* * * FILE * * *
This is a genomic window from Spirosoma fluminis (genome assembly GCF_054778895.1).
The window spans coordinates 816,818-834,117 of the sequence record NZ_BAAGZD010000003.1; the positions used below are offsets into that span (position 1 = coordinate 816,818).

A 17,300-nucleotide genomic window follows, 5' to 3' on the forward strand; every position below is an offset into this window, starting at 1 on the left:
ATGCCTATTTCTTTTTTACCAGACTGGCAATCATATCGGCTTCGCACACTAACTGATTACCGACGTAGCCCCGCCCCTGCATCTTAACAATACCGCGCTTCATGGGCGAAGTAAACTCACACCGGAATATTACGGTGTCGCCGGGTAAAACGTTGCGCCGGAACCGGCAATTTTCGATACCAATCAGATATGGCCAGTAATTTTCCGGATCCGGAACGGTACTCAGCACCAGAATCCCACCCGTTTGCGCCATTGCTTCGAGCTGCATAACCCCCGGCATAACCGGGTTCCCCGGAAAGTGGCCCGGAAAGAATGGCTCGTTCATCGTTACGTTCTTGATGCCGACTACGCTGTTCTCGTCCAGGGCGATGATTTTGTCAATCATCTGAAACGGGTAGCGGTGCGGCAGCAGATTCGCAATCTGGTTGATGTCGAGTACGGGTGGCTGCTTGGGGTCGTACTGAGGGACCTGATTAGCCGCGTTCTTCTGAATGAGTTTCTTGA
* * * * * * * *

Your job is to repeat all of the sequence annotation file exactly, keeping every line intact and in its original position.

This is a genomic window from Spirosoma fluminis (genome assembly GCF_054778895.1).
The window spans coordinates 816,818-834,117 of the sequence record NZ_BAAGZD010000003.1; the positions used below are offsets into that span (position 1 = coordinate 816,818).

A 17,300-nucleotide genomic window follows, 5' to 3' on the forward strand; every position below is an offset into this window, starting at 1 on the left:
ATGCCTATTTCTTTTTTACCAGACTGGCAATCATATCGGCTTCGCACACTAACTGATTACCGACGTAGCCCCGCCCCTGCATCTTAACAATACCGCGCTTCATGGGCGAAGTAAACTCACACCGGAATATTACGGTGTCGCCGGGTAAAACGTTGCGCCGGAACCGGCAATTTTCGATACCAATCAGATATGGCCAGTAATTTTCCGGATCCGGAACGGTACTCAGCACCAGAATCCCACCCGTTTGCGCCATTGCTTCGAGCTGCATAACCCCCGGCATAACCGGGTTCCCCGGAAAGTGGCCCGGAAAGAATGGCTCGTTCATCGTTACGTTCTTGATGCCGACTACGCTGTTCTCGTCCAGGGCGATGATTTTGTCAATCATCTGAAACGGGTAGCGGTGCGGCAGCAGATTCGCAATCTGGTTGATGTCGAGTACGGGTGGCTGCTTGGGGTCGTACTGAGGGACCTGATTAGCCGCGTTCTTCTGAATGAGTTTCTTGA